I agree that older mechanical players have a certain special quality, but they come with their own hassles, too, and can potentially damage the records if you're not real careful. Changing needles for every play gets tedious, too....  the collectors I know don't use these kinds of players for casual listening, generally speaking...  they all go for more modern playback devices (and generally have much nicer gear AND records than I do - they've been at it a lot longer, too).

Interestingly, two of the younger guys that I know that collect 78s BOTH have Stanton USB turntables...  They both sounded and played fine to my ear.

Offline bnemerov

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Re: Playing old 78 RPM Records - Decisions
« Reply #2 on: January 14, 2016, 10:31:54 AM »
Hi Shovel,

The pdf of the paper published by ARSC (Association of Recorded Sound Collections) will help. The best modern equipment will generally give best results, but the problems come with the lack of standardization of EQ before the 1950s.

Generally pre-WWII recording equipment was built by company engineers and each company (Victor, Columbia, Okeh, Vocalion etc.) used its own EQ---boosting the highs and attenuating the lows during recording. On playback, a mirror image was required.

The ARSC paper gives good exposition about this (and stylus size and shapes) as well as some recommendations for equipment to add to a modern playback chain. The OWL preamp mentioned is very good. We had (still have, I guess) one in the Audio Restoration Lab at the Center for Popular Music where I was chief cook & bottlewasher for 14 years.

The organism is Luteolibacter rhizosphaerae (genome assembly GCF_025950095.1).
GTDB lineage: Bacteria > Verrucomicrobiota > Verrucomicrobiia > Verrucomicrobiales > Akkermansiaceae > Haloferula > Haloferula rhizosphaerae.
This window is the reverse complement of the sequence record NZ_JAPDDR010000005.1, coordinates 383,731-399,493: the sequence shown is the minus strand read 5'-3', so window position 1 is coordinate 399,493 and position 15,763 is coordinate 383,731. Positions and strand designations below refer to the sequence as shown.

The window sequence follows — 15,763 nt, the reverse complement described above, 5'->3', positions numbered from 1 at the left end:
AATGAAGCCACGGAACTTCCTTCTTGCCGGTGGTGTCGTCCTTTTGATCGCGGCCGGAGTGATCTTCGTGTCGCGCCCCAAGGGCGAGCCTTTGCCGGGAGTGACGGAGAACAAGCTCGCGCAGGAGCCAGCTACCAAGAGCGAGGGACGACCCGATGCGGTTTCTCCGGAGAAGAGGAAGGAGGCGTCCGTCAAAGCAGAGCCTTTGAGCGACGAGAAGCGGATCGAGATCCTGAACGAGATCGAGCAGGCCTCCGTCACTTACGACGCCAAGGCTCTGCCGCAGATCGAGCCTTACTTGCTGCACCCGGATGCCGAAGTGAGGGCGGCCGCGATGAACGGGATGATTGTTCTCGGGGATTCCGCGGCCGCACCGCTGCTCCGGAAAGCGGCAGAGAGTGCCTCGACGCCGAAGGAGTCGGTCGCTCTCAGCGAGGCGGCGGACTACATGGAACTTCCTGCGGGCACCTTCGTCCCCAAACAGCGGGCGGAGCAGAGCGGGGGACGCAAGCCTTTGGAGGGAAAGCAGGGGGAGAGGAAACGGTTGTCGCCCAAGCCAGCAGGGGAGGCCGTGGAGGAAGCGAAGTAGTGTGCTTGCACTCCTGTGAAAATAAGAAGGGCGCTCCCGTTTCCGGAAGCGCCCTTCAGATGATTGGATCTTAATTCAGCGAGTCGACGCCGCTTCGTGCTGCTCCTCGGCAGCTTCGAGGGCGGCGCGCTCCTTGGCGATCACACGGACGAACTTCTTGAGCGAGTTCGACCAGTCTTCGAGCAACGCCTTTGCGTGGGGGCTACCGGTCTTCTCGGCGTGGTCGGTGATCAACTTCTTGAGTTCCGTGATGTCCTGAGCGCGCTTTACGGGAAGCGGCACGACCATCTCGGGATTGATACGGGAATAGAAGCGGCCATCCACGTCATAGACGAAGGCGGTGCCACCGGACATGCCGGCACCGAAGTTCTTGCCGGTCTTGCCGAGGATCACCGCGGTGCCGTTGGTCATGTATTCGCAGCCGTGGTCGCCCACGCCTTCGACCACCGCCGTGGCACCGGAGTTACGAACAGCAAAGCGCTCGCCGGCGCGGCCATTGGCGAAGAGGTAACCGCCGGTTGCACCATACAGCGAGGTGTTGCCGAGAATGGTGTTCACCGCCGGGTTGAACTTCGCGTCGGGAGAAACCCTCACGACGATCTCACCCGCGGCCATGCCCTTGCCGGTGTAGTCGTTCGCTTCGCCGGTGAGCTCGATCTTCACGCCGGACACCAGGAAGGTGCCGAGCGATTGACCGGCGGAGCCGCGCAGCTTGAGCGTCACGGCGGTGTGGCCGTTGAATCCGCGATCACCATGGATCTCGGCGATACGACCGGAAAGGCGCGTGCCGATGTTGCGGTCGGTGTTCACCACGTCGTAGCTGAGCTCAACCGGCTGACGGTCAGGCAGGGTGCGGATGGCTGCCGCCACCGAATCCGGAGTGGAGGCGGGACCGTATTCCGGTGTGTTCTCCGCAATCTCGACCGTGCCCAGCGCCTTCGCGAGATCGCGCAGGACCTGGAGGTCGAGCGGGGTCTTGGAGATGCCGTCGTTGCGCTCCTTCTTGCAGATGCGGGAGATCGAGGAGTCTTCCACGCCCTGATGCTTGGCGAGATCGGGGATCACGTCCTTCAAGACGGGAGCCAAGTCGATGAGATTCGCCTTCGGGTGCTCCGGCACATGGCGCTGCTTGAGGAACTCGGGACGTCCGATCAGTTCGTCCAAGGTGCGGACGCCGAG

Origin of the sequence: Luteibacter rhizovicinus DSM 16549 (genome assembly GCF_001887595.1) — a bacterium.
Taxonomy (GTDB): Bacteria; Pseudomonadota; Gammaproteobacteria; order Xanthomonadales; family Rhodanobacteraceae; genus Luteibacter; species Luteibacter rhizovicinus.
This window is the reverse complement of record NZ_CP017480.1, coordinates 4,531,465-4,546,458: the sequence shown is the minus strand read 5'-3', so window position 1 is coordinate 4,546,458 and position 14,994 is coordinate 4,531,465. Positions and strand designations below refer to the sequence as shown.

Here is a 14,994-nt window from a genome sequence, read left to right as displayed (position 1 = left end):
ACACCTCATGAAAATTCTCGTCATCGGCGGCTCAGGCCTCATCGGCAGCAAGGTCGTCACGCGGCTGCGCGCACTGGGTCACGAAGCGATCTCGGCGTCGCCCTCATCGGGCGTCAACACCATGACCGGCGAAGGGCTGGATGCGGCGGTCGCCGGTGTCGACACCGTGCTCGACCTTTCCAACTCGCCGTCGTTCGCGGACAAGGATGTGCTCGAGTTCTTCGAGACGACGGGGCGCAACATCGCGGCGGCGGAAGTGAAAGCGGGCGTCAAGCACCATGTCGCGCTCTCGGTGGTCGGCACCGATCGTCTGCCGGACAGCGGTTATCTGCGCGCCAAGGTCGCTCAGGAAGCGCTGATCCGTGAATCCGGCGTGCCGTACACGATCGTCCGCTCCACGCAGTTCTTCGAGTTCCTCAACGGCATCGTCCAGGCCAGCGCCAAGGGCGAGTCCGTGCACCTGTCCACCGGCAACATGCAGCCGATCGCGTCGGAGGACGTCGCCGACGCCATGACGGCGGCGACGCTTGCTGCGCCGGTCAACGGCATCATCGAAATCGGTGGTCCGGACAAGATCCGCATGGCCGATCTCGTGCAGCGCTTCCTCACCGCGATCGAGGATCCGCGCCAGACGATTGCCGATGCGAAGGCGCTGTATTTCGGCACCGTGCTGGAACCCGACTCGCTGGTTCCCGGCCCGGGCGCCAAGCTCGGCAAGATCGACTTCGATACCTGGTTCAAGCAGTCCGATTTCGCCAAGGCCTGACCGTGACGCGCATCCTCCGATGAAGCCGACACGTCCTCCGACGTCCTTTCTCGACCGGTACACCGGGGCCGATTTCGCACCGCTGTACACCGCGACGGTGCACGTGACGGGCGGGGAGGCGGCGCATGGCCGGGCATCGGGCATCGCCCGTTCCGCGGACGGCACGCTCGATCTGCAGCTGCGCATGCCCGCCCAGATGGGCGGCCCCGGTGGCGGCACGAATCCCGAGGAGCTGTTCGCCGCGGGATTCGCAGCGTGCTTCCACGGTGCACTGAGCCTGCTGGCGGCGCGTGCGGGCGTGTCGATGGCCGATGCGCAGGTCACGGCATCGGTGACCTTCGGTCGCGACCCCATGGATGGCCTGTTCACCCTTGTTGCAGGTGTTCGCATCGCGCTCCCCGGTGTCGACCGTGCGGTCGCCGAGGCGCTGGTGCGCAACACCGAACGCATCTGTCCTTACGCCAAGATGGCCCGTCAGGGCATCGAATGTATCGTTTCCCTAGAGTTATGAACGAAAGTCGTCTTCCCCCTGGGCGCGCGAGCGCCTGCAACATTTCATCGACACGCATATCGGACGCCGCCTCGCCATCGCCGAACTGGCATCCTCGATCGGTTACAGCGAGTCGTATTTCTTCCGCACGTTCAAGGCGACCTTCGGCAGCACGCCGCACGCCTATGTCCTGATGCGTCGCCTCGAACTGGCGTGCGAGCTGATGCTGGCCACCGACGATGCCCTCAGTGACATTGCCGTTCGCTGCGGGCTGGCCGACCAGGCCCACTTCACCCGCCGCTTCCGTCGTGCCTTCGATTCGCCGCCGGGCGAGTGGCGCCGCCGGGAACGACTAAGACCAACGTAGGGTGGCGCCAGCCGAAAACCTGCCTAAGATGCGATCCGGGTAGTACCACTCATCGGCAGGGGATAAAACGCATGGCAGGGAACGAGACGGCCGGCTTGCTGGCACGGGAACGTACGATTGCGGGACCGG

http://www.arsc-audio.org/journals/v20/v20n1p14-23.pdf

best,
bruce

Offline Shovel

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Re: Playing old 78 RPM Records - Decisions
« Reply #3 on: January 17, 2016, 05:38:40 AM »
Thank you both greatly.
'backed into a few 78s' .. i'm curious.

Edit:  Question - am I damaging records by playing on Audiotronics 304A turntables with regularly replaced needles?  Trying to measure how urgent the need is .. whether to hold back playing certain ones till I upgrade the system.  The tone arm doesn't seem "heavy" to me but I haven't dealt in turntables all that much..

Bruce - I've read through your post and some of the linked artice again.  It's becoming clearer. Thanks again.
« Last Edit: January 17, 2016, 05:51:05 AM by Shovel »

Offline bnemerov

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Re: Playing old 78 RPM Records - Decisions
« Reply #4 on: January 17, 2016, 07:01:40 AM »
Hi Shovel,
Your turntable tracks at about 8-10 grams (this is the downward pressure on the disc). Modern hi-fi tables like Panasonic and A-T at 2-3 grams. The lighter (without jumping out of the groove) the better for the disc. Modern turntables have the added benefit of being adjustable.
If you've got rare records in excellent condition, be careful!
best,
bruce

Offline Shovel

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  • Posts: 160
Re: Playing old 78 RPM Records - Decisions
« Reply #5 on: January 19, 2016, 05:48:30 AM »
This is EXTREMELY helpful.  Many thanks for taking the time to share your knowledge.